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The ADMIT series – Issues in Inhalation Therapy. 2) Improving technique and clinical effectiveness

Prim Care Respir J 2009 June;18(2): 76-82

Broeders et al. 2009

* Mariëlle EAC Broedersa, Joaquin Sanchisb, Mark L Levyc, Graham K Cromptond, PN Richard Dekhuijzena, on behalf of the ADMIT Working Groupe

a Dept. of Pulmonary Diseases, Radboud University Nijmegen Medical Centre, The Netherlands

b Departament de Pneumologia, Hospital de la Santa, Santa Creu i Sant Pau, Universitat Autónoma de Barcelona, Spain

c Senior Clinical Research Fellow, Allergy & Respiratory Research Group, Division of Community Health Sciences: GP Section, University of Edinburgh, Scotland, UK

d Western General Hospital, Edinburgh, UK

e Members of the Aerosol Drug Management Improvement Team (ADMIT): Peter J Barnes, London, UK; Mariëlle Broeders, Nijmegen, The Netherlands; Chris Corrigan, London, UK; Graham K Crompton, Edinburgh, UK; Lorenzo Corbetta, Firenze, Italy; Richard Dekhuijzen, Nijmegen, The Netherlands; Jean Christophe Dubus, Marseille, France; Thomas Hausen, Essen, Germany; Meinhard Kneussl, Vienna, Austria; Federico Lavorini, Firenze, Italy; Mark L Levy, Edinburgh, UK; Soren Pedersen, Kolding, Denmark; Antonio Ramalho de Almeida, Porto, Portugal; Joaquin Sanchis, Barcelona, Spain; Jose L. Viejo, Hospital General Yagüe de Burgos, Spain; Walter Vincken, Brussels, Belgium; Thomas Voshaar, Moers, Germany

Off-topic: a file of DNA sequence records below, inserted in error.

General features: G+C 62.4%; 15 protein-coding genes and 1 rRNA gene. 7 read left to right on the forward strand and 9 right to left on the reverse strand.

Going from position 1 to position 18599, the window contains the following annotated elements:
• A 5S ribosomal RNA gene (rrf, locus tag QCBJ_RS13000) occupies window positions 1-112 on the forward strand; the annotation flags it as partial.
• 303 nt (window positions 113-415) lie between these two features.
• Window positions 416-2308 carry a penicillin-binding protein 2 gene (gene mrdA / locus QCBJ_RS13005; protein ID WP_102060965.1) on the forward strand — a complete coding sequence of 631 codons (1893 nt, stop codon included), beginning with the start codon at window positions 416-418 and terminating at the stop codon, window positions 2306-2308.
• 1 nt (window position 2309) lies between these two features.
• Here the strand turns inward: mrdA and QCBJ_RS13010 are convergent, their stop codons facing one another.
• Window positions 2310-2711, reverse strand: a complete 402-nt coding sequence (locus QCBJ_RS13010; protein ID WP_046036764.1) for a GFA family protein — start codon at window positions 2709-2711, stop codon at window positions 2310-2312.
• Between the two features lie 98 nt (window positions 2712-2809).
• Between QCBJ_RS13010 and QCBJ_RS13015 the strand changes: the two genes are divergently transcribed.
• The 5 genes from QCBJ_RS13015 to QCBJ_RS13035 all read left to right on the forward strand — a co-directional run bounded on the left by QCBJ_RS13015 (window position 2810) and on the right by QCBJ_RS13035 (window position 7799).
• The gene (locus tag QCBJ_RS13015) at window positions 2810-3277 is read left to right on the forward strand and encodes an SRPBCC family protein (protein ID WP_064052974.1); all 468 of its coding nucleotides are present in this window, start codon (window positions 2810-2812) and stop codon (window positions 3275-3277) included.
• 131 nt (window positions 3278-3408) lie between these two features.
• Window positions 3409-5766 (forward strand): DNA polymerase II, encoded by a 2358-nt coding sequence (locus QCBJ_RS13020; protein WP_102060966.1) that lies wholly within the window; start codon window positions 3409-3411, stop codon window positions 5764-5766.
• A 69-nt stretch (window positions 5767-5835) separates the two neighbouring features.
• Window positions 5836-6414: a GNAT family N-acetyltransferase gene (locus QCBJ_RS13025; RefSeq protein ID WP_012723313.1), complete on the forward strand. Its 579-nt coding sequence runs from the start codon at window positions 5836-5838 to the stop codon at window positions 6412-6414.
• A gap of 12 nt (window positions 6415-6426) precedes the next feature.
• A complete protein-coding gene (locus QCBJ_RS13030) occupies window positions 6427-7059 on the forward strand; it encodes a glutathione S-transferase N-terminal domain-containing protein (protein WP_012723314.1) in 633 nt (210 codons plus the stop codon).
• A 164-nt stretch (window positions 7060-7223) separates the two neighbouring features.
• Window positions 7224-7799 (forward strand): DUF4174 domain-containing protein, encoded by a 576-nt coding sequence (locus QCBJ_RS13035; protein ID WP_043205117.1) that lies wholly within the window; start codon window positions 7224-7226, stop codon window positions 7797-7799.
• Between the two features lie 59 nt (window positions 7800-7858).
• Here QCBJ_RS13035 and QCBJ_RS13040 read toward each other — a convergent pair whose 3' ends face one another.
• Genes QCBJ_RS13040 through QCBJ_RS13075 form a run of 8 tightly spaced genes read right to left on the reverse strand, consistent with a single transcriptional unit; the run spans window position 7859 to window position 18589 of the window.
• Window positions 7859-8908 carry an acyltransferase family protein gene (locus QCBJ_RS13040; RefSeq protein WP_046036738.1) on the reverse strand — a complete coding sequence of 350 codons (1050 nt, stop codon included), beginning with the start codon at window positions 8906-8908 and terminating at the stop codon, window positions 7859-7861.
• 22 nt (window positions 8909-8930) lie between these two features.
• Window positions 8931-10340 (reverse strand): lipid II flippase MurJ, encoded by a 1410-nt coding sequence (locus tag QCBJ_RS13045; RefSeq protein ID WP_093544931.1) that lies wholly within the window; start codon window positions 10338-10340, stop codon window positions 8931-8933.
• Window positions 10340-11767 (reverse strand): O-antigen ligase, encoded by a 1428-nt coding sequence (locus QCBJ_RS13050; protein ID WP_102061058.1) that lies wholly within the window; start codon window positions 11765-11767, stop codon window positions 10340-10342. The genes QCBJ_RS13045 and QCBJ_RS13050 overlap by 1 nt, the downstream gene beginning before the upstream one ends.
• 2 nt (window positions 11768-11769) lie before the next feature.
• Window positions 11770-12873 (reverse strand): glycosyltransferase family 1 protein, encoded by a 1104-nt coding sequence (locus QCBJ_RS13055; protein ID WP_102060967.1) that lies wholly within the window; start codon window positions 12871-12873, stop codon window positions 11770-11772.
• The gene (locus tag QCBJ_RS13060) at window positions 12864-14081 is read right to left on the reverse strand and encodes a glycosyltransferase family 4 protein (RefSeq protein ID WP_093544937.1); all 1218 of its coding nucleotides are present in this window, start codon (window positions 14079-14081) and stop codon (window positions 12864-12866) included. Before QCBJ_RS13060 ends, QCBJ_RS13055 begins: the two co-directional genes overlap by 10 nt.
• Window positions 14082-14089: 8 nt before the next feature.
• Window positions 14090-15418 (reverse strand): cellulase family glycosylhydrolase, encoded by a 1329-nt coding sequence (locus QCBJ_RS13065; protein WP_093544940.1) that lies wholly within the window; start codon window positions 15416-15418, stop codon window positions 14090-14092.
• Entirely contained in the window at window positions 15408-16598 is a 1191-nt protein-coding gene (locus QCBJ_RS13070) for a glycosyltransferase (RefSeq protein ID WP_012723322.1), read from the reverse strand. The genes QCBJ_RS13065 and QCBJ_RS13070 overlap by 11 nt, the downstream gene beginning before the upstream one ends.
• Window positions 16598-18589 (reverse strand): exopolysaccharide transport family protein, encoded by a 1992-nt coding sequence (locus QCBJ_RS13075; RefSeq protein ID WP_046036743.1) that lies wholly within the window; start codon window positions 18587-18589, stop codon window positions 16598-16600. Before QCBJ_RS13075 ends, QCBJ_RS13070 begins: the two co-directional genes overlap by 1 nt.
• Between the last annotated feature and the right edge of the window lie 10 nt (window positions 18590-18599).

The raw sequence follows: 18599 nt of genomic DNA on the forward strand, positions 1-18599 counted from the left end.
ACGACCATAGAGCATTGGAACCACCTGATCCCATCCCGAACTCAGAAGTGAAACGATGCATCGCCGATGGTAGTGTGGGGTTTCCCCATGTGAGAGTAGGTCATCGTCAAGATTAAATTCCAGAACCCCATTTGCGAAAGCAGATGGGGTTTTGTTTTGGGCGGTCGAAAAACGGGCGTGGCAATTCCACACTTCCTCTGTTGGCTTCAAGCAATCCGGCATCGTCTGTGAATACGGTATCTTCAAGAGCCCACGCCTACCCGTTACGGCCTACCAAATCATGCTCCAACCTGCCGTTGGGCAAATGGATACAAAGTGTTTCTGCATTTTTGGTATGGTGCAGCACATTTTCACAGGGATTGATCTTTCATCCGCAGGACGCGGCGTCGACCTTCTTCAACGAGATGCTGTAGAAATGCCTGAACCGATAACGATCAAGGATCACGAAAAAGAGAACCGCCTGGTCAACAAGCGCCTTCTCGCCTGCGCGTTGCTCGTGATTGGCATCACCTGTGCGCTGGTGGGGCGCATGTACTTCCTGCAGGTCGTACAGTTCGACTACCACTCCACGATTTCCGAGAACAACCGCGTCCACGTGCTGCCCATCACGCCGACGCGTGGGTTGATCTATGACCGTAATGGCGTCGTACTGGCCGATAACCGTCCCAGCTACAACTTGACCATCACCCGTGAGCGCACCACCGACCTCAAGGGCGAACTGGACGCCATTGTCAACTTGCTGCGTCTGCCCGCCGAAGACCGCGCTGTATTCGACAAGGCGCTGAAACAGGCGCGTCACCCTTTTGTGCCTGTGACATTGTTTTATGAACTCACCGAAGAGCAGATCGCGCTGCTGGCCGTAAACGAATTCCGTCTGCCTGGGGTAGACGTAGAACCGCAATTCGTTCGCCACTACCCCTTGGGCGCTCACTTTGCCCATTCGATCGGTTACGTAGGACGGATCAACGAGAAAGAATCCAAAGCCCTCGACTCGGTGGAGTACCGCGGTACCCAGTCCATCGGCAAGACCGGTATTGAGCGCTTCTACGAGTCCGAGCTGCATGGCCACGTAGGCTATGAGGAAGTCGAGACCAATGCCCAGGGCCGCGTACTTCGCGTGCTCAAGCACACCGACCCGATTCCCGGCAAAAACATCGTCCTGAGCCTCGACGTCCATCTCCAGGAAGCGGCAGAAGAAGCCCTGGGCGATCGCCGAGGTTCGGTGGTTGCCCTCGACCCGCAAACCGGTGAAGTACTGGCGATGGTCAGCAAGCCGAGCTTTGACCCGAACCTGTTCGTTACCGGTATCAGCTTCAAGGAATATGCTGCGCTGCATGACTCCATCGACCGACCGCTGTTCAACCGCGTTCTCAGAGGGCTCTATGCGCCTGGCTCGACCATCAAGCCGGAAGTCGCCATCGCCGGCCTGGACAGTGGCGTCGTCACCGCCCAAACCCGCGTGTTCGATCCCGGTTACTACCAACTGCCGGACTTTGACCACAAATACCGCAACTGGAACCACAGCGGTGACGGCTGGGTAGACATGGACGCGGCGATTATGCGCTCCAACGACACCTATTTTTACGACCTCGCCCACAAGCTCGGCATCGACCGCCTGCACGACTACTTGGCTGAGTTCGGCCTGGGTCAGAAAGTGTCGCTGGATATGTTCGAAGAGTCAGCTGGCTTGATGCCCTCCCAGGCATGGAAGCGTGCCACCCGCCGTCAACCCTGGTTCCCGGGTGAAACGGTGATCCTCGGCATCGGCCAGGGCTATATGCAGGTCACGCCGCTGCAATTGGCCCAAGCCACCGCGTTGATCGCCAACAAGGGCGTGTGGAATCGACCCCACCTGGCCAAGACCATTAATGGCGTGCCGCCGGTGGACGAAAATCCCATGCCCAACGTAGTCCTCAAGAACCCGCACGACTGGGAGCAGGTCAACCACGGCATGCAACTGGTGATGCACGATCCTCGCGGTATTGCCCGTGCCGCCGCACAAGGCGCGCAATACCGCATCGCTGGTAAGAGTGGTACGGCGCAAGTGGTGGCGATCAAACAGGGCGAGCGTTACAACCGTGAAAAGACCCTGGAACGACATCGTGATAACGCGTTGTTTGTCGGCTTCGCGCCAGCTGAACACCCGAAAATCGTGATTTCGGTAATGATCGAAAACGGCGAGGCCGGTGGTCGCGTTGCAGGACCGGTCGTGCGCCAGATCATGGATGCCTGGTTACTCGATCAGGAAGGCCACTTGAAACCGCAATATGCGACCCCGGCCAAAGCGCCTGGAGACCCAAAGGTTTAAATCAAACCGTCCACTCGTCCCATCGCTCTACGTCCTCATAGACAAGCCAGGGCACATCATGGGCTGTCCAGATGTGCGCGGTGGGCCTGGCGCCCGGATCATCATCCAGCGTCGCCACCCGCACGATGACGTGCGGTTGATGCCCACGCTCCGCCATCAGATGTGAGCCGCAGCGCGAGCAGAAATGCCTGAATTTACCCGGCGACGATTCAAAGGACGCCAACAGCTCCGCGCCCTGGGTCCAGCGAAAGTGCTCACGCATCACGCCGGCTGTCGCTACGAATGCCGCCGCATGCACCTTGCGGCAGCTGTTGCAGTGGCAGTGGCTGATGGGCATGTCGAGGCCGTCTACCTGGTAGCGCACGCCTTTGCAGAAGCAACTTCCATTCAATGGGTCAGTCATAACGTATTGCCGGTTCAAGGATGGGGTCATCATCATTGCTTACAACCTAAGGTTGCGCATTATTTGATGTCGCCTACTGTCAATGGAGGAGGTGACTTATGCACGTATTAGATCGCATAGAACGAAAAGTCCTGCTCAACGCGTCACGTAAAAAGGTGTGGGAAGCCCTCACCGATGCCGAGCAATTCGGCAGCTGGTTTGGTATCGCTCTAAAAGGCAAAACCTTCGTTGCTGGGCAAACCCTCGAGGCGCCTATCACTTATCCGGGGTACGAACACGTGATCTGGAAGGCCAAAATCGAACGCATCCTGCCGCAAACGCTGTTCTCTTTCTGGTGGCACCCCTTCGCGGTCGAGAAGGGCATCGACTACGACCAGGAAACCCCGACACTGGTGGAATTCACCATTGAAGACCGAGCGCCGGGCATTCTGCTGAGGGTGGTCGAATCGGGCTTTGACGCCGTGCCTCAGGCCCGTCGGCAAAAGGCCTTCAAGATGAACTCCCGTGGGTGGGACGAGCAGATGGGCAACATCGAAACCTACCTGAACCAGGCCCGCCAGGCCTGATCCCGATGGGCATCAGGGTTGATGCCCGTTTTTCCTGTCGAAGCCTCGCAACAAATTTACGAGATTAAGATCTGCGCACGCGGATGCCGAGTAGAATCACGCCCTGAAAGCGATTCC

Received 26 February 2008 • Accepted 6 February 2009 • Online 27 May 2009

Abstract
Aerosol inhalation is considered the optimal route for administering the majority of drugs for the treatment of obstructive airways diseases. A number of Pressurised Metered-Dose and Dry Powder Inhalers are available for this purpose. However, inhalation of therapeutic aerosols is not without difficulty; it requires precise instructions on the inhalation manoeuvre, which is different from spontaneous normal breathing. Also, the characteristics of the inhaler device have to be suitable for the user. Available data indicate a frequent lack of knowledge demonstrated by health professionals and patients on the inhalation manoeuvre and handling of inhalers, resulting in a reduction of therapeutic benefit. This paper reviews the literature concerning the fundamental aspects of inhaler devices, inhalation manoeuvre and device selection, in an attempt to increase the knowledge of, and to optimise the clinical use of, therapeutic inhalers.

Keywords
Inhalers, inhalation technique, aerosol therapy, pMDI, dry powder inhalers

Corresponding author.* Mariëlle EAC Broeders Tel: +31-24-3614579 Fax: +31-24-3610324 Email: m.broeders@long.umcn.nl

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